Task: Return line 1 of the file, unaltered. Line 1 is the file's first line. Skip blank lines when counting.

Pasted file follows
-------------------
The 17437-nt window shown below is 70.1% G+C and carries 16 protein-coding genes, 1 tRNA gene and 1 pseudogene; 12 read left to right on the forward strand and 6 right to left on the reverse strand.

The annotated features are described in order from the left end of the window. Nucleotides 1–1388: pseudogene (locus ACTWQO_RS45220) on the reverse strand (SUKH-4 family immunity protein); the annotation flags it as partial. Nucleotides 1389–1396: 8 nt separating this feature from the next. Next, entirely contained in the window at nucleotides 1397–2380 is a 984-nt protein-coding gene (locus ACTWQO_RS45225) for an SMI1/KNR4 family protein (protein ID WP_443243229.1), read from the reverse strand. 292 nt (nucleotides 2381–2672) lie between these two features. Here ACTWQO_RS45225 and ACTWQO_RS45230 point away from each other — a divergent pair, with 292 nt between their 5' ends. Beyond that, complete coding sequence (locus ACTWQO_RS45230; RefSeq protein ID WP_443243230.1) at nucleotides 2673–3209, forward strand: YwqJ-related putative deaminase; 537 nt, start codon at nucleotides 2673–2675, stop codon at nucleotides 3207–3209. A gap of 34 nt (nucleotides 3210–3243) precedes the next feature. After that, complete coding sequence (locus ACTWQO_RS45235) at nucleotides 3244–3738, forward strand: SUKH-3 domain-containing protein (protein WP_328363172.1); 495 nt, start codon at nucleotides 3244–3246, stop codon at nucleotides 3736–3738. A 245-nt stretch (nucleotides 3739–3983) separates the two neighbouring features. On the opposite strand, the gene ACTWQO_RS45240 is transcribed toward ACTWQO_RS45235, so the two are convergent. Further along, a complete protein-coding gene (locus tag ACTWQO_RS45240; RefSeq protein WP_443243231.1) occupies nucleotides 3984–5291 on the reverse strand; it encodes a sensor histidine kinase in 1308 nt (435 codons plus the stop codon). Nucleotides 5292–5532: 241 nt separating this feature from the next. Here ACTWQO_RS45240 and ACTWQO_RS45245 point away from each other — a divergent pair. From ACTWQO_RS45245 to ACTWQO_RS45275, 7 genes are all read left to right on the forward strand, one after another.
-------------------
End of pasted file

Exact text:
The 17437-nt window shown below is 70.1% G+C and carries 16 protein-coding genes, 1 tRNA gene and 1 pseudogene; 12 read left to right on the forward strand and 6 right to left on the reverse strand.